Prime Minister Jason Kenney says only “political hacks” are predicting early elections in Alberta.
The law now states that the fixed date for elections is May 29, 2023, and “that’s when the next election will be, period. I gave no consideration to an early election.”
This assumes that he will still be prime minister. Kenney didn’t give any time on Friday to the small matter of next Wednesday’s leadership review results.
He was at a press conference about the plan to create 50 new, fully funded and staffed ICU spaces across the province. Nineteen are already open.
The prime minister branched out to other comments on health care, which is sure to be a big issue in next year’s election, or anytime.
What has emerged is a stunning tale of opposing plans for health care, depending on who wins.
NDP leader Rachel Notley later responded, saying Kenney is lying about increasing healthcare funding and clearly wants a privatized system where Albertans pay for their care, US-style.
But Kenney said the American style “is in many ways deeply flawed, mainly because they don’t have universal insurance.”
The US has more service capacity, but “they spend a lot more… I don’t think the US system is a model for us”.
He called for a closer alignment of our system with Western European countries where there is “universal public insurance… not the American bogeyman, but private sector leverage when and where it makes sense”.
The prime minister says the NDP claims that people will have to pay their own bills “are just rubbish, completely underhanded… the legislation is very clear, that these are publicly insured services”.
Hiring procedures for private facilities “is not a bad word”. The province “can do more surgeries, faster, through competitive contracting through private facilities.”
Notions to the contrary, Kenney said, are “uncertain ideologies that have long limited meaningful health care reform in Canada.
Notley disagrees with every point, including the claim that the government added $600 million to health funding this year. She says the real-world image shows a huge cut.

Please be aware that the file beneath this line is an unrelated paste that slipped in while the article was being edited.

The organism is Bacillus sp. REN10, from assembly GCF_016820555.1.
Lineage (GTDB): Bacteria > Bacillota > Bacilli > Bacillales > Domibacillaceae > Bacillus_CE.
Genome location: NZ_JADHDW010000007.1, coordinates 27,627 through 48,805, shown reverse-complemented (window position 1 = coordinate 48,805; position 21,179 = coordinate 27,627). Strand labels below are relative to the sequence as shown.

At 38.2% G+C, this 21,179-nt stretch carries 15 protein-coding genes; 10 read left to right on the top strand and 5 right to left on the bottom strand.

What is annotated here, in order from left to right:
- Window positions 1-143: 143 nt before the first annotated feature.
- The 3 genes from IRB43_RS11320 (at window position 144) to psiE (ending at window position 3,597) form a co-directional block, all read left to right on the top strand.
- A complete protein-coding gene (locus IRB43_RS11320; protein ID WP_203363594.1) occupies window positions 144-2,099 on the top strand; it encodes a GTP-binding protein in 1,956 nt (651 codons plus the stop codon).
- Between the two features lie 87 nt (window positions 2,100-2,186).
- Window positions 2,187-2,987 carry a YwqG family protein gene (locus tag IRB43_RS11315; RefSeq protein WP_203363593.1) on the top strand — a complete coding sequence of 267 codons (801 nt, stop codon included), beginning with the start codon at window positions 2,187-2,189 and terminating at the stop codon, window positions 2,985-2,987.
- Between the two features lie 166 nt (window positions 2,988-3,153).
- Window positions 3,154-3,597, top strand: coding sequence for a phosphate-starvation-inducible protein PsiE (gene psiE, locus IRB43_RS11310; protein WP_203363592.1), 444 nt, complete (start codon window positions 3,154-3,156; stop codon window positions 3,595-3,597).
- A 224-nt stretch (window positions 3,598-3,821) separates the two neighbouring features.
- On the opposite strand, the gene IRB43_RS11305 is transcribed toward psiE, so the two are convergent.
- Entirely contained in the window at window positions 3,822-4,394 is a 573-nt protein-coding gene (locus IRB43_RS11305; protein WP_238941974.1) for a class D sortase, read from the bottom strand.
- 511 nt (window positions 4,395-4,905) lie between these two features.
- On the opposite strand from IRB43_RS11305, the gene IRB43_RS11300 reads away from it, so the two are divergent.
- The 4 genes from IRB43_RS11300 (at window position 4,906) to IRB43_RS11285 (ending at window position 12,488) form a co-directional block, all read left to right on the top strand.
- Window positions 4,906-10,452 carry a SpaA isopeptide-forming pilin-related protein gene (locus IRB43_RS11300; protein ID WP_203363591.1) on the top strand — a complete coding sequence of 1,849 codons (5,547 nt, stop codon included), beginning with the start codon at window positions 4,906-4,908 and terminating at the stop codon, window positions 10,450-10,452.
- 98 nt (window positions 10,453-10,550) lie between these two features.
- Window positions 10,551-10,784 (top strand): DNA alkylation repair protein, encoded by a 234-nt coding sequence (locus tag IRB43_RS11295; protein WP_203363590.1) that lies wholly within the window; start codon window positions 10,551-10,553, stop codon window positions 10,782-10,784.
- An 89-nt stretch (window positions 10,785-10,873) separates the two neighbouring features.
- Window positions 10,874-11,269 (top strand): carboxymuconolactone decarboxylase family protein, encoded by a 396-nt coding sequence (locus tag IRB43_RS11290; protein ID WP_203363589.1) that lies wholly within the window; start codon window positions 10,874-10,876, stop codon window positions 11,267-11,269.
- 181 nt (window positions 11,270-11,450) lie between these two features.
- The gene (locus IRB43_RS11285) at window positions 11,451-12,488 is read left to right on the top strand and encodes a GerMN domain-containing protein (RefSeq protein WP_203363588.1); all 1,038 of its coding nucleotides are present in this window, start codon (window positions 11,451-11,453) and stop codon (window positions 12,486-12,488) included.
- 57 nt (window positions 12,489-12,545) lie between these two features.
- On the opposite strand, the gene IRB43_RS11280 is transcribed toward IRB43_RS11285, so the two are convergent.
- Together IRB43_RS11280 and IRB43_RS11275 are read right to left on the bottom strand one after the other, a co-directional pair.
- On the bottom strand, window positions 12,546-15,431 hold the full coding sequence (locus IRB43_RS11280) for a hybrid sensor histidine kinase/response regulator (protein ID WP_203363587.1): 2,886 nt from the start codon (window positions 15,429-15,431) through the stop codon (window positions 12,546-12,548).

“We are short of $800 million when inflation is at its highest” and the government has yet to reach salary agreements with various groups, including doctors.
“They are frankly lying when they say they invested more direct money than they did last year.
“They’re doing it because they either don’t care or because destabilization is exactly what they’re looking for, so they can build public demand for a different system.”
Notley says the effort to provide more care to private facilities is the road to disaster.
“Companies will give us a good, moderately reasonable contract for the first 10 years or so, and then when we lose the public capacity to perform our procedures, the cost will increase.”
She feels that will certainly happen with the lab tests, which the UCP intends to put into private hands after canceling the NDP’s plans for a superlab in Edmonton.
Kenney says 19 of expected 50 ICU beds are now open in Alberta
Braid: UCP won public distrust of leadership vote
Kenney Discovers His Fate May 18 After Full Vote
“You can’t ignore the fact that when there is private delivery, companies must make a profit,” says Notley. “They must pay their employees and have at least a 10% return.
“There is this magical notion that the private sector is going to do this cheaper. But US studies show that the cost of private delivery will eventually rise.
“That’s what Kenney wants to do – expand the scope of the profit margin in our healthcare system.
“This will undermine our ability to deliver efficiently, in a coordinated manner, and ultimately drive up costs.”
“I believe we are opening the door to the American system. That’s their agenda and there are people at the top of AHS who agree that’s what they want.”
The uproar over Kenney’s leadership has pushed more important issues under the radar. Whatever happens next week, they have to come back to the screen.
Don Braid’s column appears regularly in the Calgary Herald.